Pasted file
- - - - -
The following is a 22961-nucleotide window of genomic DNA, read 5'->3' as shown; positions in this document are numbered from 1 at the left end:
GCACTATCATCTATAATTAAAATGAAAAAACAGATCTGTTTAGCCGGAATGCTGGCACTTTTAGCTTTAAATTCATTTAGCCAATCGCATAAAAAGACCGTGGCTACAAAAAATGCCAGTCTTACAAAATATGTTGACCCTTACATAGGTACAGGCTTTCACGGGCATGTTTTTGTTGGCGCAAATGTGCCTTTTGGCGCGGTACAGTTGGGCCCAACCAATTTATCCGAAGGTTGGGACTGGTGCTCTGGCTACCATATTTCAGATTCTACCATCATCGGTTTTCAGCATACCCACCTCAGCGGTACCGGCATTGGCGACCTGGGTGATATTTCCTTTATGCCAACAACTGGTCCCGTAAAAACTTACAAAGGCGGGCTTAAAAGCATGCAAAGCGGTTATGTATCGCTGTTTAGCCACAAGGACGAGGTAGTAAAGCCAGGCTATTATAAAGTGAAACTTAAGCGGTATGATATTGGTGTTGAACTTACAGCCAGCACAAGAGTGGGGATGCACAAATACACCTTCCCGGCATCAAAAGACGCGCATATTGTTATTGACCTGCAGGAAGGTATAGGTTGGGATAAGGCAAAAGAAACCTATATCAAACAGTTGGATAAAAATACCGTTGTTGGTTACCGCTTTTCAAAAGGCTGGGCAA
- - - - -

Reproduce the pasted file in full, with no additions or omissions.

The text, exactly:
The following is a 22961-nucleotide window of genomic DNA, read 5'->3' as shown; positions in this document are numbered from 1 at the left end:
GCACTATCATCTATAATTAAAATGAAAAAACAGATCTGTTTAGCCGGAATGCTGGCACTTTTAGCTTTAAATTCATTTAGCCAATCGCATAAAAAGACCGTGGCTACAAAAAATGCCAGTCTTACAAAATATGTTGACCCTTACATAGGTACAGGCTTTCACGGGCATGTTTTTGTTGGCGCAAATGTGCCTTTTGGCGCGGTACAGTTGGGCCCAACCAATTTATCCGAAGGTTGGGACTGGTGCTCTGGCTACCATATTTCAGATTCTACCATCATCGGTTTTCAGCATACCCACCTCAGCGGTACCGGCATTGGCGACCTGGGTGATATTTCCTTTATGCCAACAACTGGTCCCGTAAAAACTTACAAAGGCGGGCTTAAAAGCATGCAAAGCGGTTATGTATCGCTGTTTAGCCACAAGGACGAGGTAGTAAAGCCAGGCTATTATAAAGTGAAACTTAAGCGGTATGATATTGGTGTTGAACTTACAGCCAGCACAAGAGTGGGGATGCACAAATACACCTTCCCGGCATCAAAAGACGCGCATATTGTTATTGACCTGCAGGAAGGTATAGGTTGGGATAAGGCAAAAGAAACCTATATCAAACAGTTGGATAAAAATACCGTTGTTGGTTACCGCTTTTCAAAAGGCTGGGCAA